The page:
Short Story: The Disclosure
By Rashid Askari
The rusty old bus skidded to a halt with a screech of brakes. The engine stopped with an ear-splitting sound. Exhaust fumes were winding into dark clouds. It was a routine picture. There was, however, plenty of room for controversy as to whether it could be called a bus. It was little bigger than a minibus and much smaller than an ordinary one. It looked like a tin-can with a turtle neck. People would call it murir tin. This grotesque shape was made by a local carpenter-cum- bus mechanic who went by the name of Dilu Mistry. Rumour had it that he was capable of making a jet engine only out of the motor accessories. However, the proof of the pudding was never in the eating in Dilu Mistry’s case. If ever asked, clever Dilu would wear a mysterious smile on his face that left a cryptic message that his hidden worth was one of the unsolved mysteries of the locality. Dilu Mistry’s name was so strikingly inscribed on the turtle-neck’s body that it would tickle your fancy on sight. But the optical attraction would fly out of the windows after you had squeezed into it through the narrow door. Jam-packed with passengers the motor turtle used to move so sluggishly that it would take the whole day to cover the distance of about fifty miles between Rangpur and Gaibandha suffering at least a couple of engine failures. It might have amused people to call it a buffalo-cart, but they were left with no second choice.
Haripada would travel between his home in Mithapukur and workplace in Rangpur once a week. Every Thursday he would come home in the evening, stay one day and two nights and the next Saturday go back to his workplace. He was a lecturer in English at a non-government college on the outskirts of Rangpur town. He joined the college immediately after he had completed his Master’s from Dhaka University. He could have got a much better job in Dhaka, but he missed it for no fault of his own. Dhaka on and after 25thMarch (1971) was blazing. The horrific Operation Searchlight was stalking through the city. Mujib had declared independence of Bangladesh and been taken prisoner. The marauding Pakistani armed forces had overrun the capital and unleashed a reign of terror upon the defenceless people. A mighty eagle swooped on the innocent chicks.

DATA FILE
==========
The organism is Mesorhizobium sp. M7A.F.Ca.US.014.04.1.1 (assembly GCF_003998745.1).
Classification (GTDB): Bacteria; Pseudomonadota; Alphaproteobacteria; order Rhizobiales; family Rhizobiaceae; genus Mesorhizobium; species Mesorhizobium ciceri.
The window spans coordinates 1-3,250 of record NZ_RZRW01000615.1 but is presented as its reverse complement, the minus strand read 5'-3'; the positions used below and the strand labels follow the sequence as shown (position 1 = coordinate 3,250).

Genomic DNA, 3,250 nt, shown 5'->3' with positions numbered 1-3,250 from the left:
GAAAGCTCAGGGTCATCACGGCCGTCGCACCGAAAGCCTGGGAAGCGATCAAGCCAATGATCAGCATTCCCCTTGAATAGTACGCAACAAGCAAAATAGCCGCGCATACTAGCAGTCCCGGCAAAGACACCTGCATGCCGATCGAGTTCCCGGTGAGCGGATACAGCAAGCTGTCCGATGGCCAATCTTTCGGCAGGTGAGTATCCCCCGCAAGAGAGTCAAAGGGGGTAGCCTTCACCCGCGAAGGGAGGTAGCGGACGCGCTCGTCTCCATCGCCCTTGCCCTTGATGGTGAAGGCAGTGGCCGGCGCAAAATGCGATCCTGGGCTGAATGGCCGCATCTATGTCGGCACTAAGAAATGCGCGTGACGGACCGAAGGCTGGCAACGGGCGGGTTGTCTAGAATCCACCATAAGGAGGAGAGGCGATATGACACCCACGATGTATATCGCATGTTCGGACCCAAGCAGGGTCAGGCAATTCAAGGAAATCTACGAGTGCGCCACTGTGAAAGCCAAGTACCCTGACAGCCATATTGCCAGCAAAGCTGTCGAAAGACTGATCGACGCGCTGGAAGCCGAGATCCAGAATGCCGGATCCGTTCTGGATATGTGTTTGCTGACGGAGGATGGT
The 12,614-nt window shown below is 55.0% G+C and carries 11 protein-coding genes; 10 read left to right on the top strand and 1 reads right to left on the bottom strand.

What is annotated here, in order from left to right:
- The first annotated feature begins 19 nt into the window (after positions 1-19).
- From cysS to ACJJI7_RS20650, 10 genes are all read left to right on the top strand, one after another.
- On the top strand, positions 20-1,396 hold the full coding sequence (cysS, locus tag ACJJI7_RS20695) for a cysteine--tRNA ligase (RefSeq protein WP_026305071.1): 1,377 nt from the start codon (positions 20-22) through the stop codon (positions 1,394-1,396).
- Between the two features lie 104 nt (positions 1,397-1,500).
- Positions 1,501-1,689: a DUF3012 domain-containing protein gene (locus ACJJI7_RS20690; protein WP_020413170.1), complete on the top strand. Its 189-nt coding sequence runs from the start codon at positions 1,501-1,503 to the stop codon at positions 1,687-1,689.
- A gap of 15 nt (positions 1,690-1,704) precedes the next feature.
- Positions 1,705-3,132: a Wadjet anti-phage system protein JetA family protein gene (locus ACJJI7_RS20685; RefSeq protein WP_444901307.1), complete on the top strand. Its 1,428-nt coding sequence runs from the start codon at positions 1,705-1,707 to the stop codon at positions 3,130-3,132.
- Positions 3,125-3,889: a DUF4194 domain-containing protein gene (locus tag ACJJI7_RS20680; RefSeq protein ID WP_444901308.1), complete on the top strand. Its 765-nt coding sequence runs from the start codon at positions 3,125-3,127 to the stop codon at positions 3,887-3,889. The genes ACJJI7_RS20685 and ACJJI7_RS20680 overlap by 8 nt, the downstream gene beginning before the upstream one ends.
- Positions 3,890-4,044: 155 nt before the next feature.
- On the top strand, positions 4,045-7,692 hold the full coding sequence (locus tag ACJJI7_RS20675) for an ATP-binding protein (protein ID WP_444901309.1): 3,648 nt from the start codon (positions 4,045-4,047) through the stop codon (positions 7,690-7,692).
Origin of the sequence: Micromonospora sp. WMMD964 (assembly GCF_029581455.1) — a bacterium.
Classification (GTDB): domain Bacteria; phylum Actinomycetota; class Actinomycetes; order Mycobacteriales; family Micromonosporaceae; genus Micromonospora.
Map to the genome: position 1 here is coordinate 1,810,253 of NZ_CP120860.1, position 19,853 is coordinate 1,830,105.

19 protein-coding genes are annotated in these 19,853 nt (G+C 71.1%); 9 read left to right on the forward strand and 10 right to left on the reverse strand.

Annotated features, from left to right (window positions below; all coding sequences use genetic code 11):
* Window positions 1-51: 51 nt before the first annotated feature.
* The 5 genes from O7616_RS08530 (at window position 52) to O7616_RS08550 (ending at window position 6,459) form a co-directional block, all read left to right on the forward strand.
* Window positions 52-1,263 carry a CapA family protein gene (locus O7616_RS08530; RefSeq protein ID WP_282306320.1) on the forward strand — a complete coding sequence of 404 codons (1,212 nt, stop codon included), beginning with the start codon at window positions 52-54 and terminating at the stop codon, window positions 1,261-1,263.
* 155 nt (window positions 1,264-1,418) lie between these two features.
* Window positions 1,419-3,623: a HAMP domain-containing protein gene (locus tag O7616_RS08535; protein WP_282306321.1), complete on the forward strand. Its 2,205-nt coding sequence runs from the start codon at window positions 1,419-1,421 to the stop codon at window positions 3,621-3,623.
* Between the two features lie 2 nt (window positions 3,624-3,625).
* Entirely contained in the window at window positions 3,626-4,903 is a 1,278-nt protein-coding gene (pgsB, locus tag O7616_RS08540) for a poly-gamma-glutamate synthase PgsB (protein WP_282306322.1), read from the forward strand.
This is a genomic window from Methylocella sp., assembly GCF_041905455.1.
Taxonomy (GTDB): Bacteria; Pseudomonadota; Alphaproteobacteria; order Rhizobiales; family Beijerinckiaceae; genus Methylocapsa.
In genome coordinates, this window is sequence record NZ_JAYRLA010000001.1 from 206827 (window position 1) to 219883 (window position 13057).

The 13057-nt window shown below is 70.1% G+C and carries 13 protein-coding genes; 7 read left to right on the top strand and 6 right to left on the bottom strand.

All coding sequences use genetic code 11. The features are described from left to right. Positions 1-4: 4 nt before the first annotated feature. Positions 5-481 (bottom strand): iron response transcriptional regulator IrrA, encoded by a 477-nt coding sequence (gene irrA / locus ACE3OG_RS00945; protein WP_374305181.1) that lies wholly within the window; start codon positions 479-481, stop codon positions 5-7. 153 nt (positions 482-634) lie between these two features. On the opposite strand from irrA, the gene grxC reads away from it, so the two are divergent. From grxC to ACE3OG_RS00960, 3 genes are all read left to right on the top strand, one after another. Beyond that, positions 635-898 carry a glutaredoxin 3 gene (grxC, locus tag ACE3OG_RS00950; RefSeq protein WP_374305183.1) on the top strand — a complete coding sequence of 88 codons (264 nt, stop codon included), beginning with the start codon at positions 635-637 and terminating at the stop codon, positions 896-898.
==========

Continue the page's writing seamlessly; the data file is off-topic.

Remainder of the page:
When the buffalo cart driver with a stubbly beard braked hard, the passengers dozing fitfully woke up with a start. But Haripada was not one of them. Nor was he wide awake. Seated by a window he was brooding over his life. How things had been out of joint over a few days! The son of Kalipada Master and the grandson of Bishnupada Master had to be Haripada Master. People would call him Professor. Lecturers of non-government colleges were professors in the eye of the common people. But Haripada was not happy with his position. He was not willing to take up his ancestral profession. He had rather a mind to serve in the civil service and had the ability too. But a violent storm from the western sky had dashed all his dreams.
“Get off the bus. You, the bloody Bengali. Get cracking.” A throaty voice boomed like a rumble of thunder.
Haripada got flabbergasted. However, he instantly realized that it was not a routine stop nor was it a mechanical trouble. His apprehension came true as he saw a hefty man in military robes standing at the bus-door. The driver was the first to follow the command like a docile cat without a mew. The passengers hurriedly started getting off the bus jumping the queue. Meanwhile about fifteen military men surrounded the bus. All had bowler hats and bristling moustache. One of them approached Haripada and poked him in the ribs with the muzzle of his rifle:
“You bloody bugger, why don’t you come down? Need kicks on the ass?”
Haripada gave a distinct gust of groan. The soldier uttered a loud toothy laugh and attempted another poke at him. Haripada felt like nothing on earth. He rose from his seat and took slow paces towards the doorway. A shiver ran down his spine. The sacred thread worn around his body and neck seemed a real albatross. He wished he were a Muslim or at least a low caste Hindu devoid of the sacred thread. He had to get rid of it. His hand slipped into his shirt and gave the piece of string a yank. It tore easily but he could not drop it before the army men at the door. He coiled it up and held tight in his hand. While jumping from the bus-door he pretended to stumble and secretly put it in his mouth and swallowed. He heaved a sigh of relief.
All passengers were lined up. A tall husky soldier with a hooked nose started running a check on them.
‘What’s your name?’ he asked the first man in the queue in Urdu.
A lanky man wearing a long coat, drainpipe trousers and a Jinnah cap was translating it into Bengali.
‘My name is A-A-Abdur Rahman,’ the man stammered in his faltering Urdu.
‘Are you a Muslim?’ The army man scanned him from top to toe.
‘Yes sir, yes, I’m a Muslim. On my oath, a devout Muslim!’ Despite his fear Abdur Rahman tried to manage a smile and catch his eye to the black patch on his forehead which he had developed over the years by falling prostrate in prayer.
‘Hmm.’ The soldier seemed reassured. He beckoned him to depart and came to the next man in the queue.
‘Recite the first kalema.’ The soldier from Pakistan roared out an order.
‘It’s very easy sir. I know all the five kalemas with their meanings and explanations.’ Shamsul Alam tried to force a smile, and made a humble attempt at recitation by clearing his throat.
‘All right, all right,’ the army man gave him the full benefit of doubt. He ran his eyes through the queue like a camera panned across the faces of the lined up suspects.